“As for the house, chickens and cows, Alice will be staying here and has said she can manage that.”
“So, what are the big plans?”
Grinning from ear to ear, I laid it on him. “We’re going to the villa in Monte Vista!”
Our parents owned the villa which was situated near a vineyard which they also owned. They weren’t much for wine making, but they rented the land out to a local resident who had a wine business. An elderly couple had a small apartment in the house off of the exercise room. They took care of the house and grounds since my parents were rarely there these days. Daddy had arranged to give them some time off so they wouldn’t be there when we were. It was a bright and sprawling place that I knew the family would enjoy.
After whistling, Leo Jr. said, “That’s going to be a blast!”
“I think so, too,” I gushed. “I figured it was the best choice since life is slower paced there and there’s a lot of country, too. Laurent and Susan will love the architecture and history.”
“There’s a nice garden there for Matthieu,” Leo smiled. “But try to get him to do something else besides that.”
Laughing, I could imagine it now. I would want to do something fun and Matt would be working in the garden. His idea of fun was about to change, I told myself.
“Do you think this is what you guys need then? I mean, once you get back, the same problem will be here.”
My brother… always grounded in reality. “I think it will give us the break we need to see things from a new perspective when we get back.”
“Yeah, that seems likely. I guess what I really wondered is if you were hoping the family would like it so much, they’d want to stay?”
“I can’t ever seem to hide anything from you,” I sighed. “I’ll admit, the thought did cross my mind. But when it comes down to it, if that doesn’t happen, it’s okay.”
“No really! I chose to make my life here because I wanted to. I could just as easily have gone back to where I came from and made a life there, too. But I didn’t because this is where I belong. This is home.”
Smiling at me, he said, “I know what you mean.”
Susan joined me as I began to walk back to the house. Since her birthday, she’d been rather mopey and quiet. When I tried to find out what the trouble was, she shrugged and told me ‘nothing.’ Perhaps now, she was ready to tell me.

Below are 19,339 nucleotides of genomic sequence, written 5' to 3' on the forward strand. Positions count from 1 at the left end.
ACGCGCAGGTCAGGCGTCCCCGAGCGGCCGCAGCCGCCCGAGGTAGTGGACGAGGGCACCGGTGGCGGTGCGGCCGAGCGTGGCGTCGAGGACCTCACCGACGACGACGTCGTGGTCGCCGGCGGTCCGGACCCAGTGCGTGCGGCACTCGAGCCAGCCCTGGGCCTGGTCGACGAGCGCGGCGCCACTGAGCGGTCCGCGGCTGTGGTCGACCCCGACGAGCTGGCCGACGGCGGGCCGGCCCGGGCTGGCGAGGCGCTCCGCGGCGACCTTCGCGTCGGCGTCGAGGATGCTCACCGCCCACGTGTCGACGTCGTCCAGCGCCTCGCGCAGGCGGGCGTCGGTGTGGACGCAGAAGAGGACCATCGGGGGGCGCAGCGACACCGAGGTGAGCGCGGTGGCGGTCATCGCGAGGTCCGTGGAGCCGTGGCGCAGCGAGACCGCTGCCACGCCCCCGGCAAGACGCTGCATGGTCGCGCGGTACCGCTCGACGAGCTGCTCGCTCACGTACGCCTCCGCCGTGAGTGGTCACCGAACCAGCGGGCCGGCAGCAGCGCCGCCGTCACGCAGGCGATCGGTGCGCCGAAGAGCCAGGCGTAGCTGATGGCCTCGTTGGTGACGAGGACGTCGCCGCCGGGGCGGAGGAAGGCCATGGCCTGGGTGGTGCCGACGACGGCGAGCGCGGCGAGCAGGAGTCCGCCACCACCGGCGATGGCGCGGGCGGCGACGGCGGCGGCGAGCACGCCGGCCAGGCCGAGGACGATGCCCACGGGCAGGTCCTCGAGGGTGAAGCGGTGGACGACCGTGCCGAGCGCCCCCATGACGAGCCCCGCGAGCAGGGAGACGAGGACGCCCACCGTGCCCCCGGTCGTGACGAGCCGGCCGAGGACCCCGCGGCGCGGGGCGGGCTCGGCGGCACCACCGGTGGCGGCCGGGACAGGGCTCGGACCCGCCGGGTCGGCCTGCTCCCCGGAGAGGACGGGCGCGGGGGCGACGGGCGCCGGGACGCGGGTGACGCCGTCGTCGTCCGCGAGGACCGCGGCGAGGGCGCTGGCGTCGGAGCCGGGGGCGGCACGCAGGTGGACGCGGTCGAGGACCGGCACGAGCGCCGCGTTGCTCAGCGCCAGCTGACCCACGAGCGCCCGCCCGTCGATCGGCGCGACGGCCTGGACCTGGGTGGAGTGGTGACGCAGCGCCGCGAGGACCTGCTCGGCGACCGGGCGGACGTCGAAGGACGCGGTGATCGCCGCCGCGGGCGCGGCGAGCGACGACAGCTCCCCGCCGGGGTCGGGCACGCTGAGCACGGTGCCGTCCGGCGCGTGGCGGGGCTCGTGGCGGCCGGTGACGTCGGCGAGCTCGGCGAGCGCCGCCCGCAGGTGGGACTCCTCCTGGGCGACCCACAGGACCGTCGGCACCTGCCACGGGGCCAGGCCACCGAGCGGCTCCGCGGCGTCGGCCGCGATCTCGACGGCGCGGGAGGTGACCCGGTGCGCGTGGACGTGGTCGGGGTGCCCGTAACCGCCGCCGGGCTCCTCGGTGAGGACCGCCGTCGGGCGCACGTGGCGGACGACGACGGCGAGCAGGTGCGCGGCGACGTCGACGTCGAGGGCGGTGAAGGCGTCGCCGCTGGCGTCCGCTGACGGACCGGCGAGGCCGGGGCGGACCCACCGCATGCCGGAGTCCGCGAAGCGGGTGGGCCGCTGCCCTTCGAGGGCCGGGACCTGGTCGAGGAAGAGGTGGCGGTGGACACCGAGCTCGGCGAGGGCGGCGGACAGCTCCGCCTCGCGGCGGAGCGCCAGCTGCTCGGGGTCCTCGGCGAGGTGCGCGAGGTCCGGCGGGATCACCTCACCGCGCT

Greeting her with an easy smile, I said, “Your chores are done bright and early!”
When she didn’t say anything else, I said, “What do you say we make some apple pies today? Doesn’t that sound good?”
“I’d rather not.”
“But you love to bake. Won’t you tell me what’s bothering you?”
Tears welled up in her crystal blue eyes, making them look even bluer than they were. “I’m fat, Momma.”
“What?” I gasped, touching her arm. “Why would you say such a thing?”
“Look at me!” she sobbed. “Everyone says so! I can hear them whispering when I’m around.”
My heart breaking in two, I embraced her, patting her on the back. “Who is everyone?”
After her sobbing subsided some, she said, “All the kids. I’m just going to stay home and never go anywhere again.”
“Do your brothers and sisters tease you about this?”
She shook her head. “No. Momma, why are they so skinny and beautiful and I’m so ugly and fat?”
Gripping her arms tightly, I looked into her eyes and firmly said, “You are not ugly and fat. Did you know that every one of your sisters has had something they’ve needed reassurances about?”
Shaking her head again, I could tell she was listening. I didn’t think it was right to tell her what her siblings were self-conscious about, so I skirted around that part.
“Well, they have. Being a teenager is not easy for anyone. Even if someone seems perfect on the outside, they are far from it and have things they don’t like or wish was different. Do you know what I’ve told every one of your sisters?”
“You are exactly the person you are supposed to be and I love you.”
“I love you, too, but that won’t make me skinny,” she laughed.
This was a perfect example of what I loved about Susan. Even when she felt like she was in the depths of despair, she could laugh and put a smile on her face. She was a trooper if ever there was one.
Laughing also, I said, “I think it’s too hot today for pies.”
“We could slice some fruit.”
“Perfect!” I said.
Author’s Note: I would like to thank my good friend Bee (Poses by Bee) for making the pose I used with Matt and Blue in the first few pictures. Her poses are so detailed and just perfect! If you haven’t checked out or downloaded her poses, you should. 😀